Endangered and Candidate species
Examples/lists of Alabama Mollusks: Freshwater, Marine, Land, Fossil
Additional Resource Links
Alabama's coastline may be small in comparison to other Gulf Coast states, but over five hundred species of marine mollusks have been found in the coastal sand and waters of Alabama. Visitors to Alabama's beaches may not always see evidence of this variety, but a walk on the beach after a heavy storm or hurricane will usually yield shells which have been washed ashore from deeper waters. In fact, one of these deeper water species--Johnstone's Junonia (Scaphella junonia johnstoneae Clench, 1953)--was chosen as Alabama's State Shell in 1990. This shell was named in honor of Kathleen Yerger Johnstone, an amateur conchologist who lived in Mobile.
In spite of the wide variety of land snails in Alabama, not much is known about them. The last major study on Alabama land snails was performed in the 1920s when Bryant Walker wrote the classic The Terrestrial shell-bearing mollusca of Alabama. It is hoped that more studies on Alabama's land snails will be conducted in the future.
One area of increased study concerns freshwater mollusks. Recent reports and newspaper articles have stated that Alabama is home to 43% of the native freshwater gill-breathing snails and 60% of the native freshwater mussels which are found in the United States. Of those, 77% of the snails and 34% of the mussels are endemic to Alabama, or the river system shared by Alabama and a neighboring state. Unfortunately, the reports also state that 65% of the snails and 69% of the mussels are considered either endangered, threatened, or of special concern.
What has changed in Alabama that so many of its freshwater mollusk species are considered endangered, or "at risk?" Some of the changes are increased pollution, impoundment (damming) of rivers, stream/river channelization, over-harvesting of commercial species, and the zebra mussel. Pollution destroys the freshwater environment in that it kills the mollusks, their food, and/or any fish-host needed for reproduction. Impoundment of rivers and channelization of streams/rivers destroys or changes the ecosystem some mollusks need to survive. Over-harvesting and the cleaning out of mussel beds by musselers not only severely limits the viable population of commercial species, but also affects the population of any non-commercial species which might be in that same bed. Introduced, or non-native, species such as the zebra mussel compete for limited food resources starving out native mussel species.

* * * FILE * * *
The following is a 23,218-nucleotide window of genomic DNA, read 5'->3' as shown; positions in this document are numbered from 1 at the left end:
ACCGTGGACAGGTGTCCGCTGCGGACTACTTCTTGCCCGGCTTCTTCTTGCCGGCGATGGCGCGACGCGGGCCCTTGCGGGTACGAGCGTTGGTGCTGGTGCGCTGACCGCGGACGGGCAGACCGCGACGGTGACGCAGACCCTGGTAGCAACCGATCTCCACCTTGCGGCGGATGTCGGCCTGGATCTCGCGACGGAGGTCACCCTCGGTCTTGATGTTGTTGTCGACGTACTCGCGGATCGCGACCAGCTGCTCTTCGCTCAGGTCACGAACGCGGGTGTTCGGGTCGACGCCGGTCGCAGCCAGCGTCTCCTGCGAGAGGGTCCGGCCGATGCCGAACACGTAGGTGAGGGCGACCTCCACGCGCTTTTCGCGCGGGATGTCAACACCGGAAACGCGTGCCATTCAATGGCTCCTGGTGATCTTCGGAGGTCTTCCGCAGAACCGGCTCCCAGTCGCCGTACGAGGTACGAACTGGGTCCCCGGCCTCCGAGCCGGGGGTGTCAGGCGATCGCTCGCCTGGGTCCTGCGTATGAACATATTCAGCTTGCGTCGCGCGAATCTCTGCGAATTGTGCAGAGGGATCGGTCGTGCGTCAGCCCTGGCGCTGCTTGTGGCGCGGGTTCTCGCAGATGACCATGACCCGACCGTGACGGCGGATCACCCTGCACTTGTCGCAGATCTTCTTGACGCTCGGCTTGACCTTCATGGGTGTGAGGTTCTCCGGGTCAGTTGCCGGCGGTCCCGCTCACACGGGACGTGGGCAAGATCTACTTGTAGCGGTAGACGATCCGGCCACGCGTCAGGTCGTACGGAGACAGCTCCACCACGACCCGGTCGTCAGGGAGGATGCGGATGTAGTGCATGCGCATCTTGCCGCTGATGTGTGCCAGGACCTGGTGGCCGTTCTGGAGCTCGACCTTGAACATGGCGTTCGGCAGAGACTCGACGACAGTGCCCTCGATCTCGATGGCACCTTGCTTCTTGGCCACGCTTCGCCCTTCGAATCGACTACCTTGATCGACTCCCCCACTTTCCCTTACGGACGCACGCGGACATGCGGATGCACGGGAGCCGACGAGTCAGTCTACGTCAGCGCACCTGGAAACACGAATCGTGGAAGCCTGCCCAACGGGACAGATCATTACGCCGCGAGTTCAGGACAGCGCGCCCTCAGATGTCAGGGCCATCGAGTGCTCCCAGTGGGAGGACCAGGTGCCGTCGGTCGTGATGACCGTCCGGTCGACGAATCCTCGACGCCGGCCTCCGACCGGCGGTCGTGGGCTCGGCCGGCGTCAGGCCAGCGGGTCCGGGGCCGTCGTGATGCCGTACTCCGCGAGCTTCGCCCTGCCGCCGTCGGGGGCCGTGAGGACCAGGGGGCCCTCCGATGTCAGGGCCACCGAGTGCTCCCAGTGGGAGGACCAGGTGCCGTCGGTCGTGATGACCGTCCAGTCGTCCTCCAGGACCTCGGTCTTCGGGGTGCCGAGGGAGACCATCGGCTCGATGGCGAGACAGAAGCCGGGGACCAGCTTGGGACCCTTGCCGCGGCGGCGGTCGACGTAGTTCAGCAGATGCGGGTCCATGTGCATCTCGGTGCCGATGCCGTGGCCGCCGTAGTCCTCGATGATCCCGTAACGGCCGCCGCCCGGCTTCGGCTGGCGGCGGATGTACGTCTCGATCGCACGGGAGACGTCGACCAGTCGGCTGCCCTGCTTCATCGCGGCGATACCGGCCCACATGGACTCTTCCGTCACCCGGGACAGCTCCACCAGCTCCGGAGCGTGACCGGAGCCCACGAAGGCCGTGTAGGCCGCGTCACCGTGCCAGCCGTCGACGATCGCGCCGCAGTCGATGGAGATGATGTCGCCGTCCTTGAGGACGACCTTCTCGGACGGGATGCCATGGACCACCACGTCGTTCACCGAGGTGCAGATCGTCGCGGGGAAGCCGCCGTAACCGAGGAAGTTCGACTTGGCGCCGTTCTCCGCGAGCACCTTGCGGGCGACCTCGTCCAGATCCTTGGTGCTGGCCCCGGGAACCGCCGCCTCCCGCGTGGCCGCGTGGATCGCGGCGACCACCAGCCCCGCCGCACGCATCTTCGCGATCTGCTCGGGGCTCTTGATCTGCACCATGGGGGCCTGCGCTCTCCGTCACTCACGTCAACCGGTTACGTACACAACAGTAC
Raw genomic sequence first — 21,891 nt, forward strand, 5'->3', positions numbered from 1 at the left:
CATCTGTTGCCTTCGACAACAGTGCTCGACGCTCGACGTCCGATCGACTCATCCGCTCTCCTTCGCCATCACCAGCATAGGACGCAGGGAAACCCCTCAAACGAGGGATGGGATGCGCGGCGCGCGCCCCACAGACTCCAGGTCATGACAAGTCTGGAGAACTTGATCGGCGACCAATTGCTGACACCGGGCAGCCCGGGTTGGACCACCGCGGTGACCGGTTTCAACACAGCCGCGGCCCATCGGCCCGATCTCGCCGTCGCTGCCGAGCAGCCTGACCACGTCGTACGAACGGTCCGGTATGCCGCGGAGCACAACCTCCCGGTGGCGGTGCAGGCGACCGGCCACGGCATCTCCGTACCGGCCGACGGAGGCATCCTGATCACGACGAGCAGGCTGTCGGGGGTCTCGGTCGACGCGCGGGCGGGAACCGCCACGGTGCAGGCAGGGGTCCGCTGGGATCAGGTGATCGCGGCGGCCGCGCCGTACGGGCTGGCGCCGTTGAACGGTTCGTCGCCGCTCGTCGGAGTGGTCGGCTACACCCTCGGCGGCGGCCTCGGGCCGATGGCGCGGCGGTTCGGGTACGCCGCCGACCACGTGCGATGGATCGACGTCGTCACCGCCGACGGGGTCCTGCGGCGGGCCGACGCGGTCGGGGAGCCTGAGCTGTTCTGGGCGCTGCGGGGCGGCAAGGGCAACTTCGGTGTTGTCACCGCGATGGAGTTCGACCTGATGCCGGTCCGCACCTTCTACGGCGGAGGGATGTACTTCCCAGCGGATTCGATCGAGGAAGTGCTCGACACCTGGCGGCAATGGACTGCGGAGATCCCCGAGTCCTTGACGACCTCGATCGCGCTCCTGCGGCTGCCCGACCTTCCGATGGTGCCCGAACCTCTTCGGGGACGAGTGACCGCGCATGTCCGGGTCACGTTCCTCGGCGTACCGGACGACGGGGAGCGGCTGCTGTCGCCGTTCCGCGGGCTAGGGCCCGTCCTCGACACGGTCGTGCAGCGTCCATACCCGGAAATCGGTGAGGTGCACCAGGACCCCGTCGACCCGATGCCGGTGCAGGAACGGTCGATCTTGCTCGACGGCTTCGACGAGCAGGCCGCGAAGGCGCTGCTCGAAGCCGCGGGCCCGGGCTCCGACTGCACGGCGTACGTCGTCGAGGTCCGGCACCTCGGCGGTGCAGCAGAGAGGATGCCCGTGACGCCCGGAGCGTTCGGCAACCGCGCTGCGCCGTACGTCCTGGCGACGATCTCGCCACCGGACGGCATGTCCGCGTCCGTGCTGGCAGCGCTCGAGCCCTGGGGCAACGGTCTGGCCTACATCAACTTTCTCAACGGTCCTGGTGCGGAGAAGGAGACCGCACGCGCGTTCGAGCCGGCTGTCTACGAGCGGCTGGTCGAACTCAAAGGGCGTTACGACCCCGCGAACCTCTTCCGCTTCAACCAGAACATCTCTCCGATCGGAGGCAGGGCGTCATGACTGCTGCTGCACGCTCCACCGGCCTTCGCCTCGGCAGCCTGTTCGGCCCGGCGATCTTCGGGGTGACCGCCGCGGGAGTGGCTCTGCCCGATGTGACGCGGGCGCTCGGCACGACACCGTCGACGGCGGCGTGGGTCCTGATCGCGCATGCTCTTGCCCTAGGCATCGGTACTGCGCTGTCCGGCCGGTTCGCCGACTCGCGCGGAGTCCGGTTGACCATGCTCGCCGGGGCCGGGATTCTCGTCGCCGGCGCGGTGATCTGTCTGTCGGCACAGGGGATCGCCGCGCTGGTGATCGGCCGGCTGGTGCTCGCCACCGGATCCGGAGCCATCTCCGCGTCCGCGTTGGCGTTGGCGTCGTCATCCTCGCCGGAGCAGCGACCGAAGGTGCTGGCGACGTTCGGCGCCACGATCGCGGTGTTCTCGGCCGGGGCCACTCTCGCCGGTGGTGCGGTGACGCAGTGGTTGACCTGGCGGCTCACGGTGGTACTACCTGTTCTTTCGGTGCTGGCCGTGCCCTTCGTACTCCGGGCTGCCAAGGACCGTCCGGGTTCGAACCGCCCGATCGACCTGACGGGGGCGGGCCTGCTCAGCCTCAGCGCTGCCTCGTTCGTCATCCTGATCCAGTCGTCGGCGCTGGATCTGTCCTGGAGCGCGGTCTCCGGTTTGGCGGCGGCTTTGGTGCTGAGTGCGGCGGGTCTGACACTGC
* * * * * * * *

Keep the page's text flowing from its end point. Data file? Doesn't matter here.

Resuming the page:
What can Alabamians do to protect our natural mollusk species? One way is to become aware of the species we do have, their value as a natural and economic resource, and the environmental problems which might endanger their existence. New State rules and regulations are being implemented to help protect commercial mussels from being over-harvested and to prevent musselers from removing any non-commercial species from the mussel bed. River and stream surveys for sources of pollution (including non-point sources) will help identify areas which need attention. Groups of private citizens can work with State agencies to help monitor and/or improve waterways in their area.
These Internet pages are being developed in an effort to provide basic information about Alabama mollusks to teachers, students and the general public. It is my understanding that several books about Alabama mollusks are in the early stages of preparation. Hopefully, these projects will be completed soon.